Bodycam material played to the court showed PC Omar Naeem shining a torch through Younis’ abandoned flat to find the locked freezer with a zimmer frame on top of it.
The officer could be heard saying: ‘Wait, there’s a foot there,’ to his colleague before bodies came into view.
Younis claimed Ms Szucs died mysteriously on his sofa and said two men, called Ted Jolley and Tommy Farmer, turned up outside his home with Ms Mustafa’s corpse stuffed in a wheelie bin.
He said they told him to burn Ms Mustafa’s body and dispose of her clothes off Southend Pier in Essex.
He also said he was out when Ms Szucs died at his flat and did not tell police because he was ‘panicking’. He told jurors he did not kill Ms Mustafa and did not know how she died.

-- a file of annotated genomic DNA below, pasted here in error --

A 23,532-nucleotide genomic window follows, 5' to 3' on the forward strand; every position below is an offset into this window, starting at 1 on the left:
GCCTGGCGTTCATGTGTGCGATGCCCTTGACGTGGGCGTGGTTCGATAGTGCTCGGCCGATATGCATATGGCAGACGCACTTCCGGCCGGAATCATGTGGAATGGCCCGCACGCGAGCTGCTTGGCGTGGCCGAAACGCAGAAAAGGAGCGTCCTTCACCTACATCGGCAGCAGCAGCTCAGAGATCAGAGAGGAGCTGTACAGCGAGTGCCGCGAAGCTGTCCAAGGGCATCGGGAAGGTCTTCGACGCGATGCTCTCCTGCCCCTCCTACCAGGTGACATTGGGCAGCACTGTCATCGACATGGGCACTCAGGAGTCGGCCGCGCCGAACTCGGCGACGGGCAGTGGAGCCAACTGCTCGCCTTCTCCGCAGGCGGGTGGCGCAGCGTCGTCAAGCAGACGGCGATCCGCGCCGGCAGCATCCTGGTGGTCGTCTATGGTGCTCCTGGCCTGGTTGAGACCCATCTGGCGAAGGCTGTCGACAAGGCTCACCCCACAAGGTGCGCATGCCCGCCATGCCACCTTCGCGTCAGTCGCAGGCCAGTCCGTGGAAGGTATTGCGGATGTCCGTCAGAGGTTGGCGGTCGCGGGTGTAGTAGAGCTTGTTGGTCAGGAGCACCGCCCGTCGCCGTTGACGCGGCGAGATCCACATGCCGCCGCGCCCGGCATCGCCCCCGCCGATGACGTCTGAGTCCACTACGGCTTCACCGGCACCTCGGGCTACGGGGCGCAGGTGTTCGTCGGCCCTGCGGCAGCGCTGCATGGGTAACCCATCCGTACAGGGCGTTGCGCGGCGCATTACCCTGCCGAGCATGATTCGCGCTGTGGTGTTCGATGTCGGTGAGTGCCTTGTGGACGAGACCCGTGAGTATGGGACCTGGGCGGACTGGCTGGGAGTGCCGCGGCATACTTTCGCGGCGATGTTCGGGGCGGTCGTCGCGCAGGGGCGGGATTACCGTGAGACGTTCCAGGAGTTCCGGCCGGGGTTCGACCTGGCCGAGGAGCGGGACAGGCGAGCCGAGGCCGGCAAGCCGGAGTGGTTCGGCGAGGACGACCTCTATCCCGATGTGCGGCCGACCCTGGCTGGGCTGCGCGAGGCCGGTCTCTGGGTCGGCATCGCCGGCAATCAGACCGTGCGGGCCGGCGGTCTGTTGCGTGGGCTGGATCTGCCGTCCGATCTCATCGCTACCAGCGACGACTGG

Younis also said he paid a man to help him get Ms Szucs’s body into the freezer and that his accomplice later blackmailed him into putting Ms Mustafa’s corpse in the same place.
Duncan Penny, QC, prosecuting, slammed the double killer for telling ‘fairy tales’ and told him: ‘You were responsible for those deaths and the stories about these two characters, with all these elaborations, is nothing more than that. It is a story. It is a yarn. It is a tall tale.’
Mr Penny told jurors: ‘The sad truth in this appalling case is that just like those who survived and who spoke of their experience at the hands of Younis, Henriett Szucs and Mihrican Mustafa were the victims of Zahid Younis.
‘They were murdered by him and their bodies were treated with the same disrespect and indignity by him.
‘He will not face up to what he has done because he has demonstrated in this process, and let’s face it, over the years, because he is capable only of thinking of himself and capable of going to any length to protect himself.’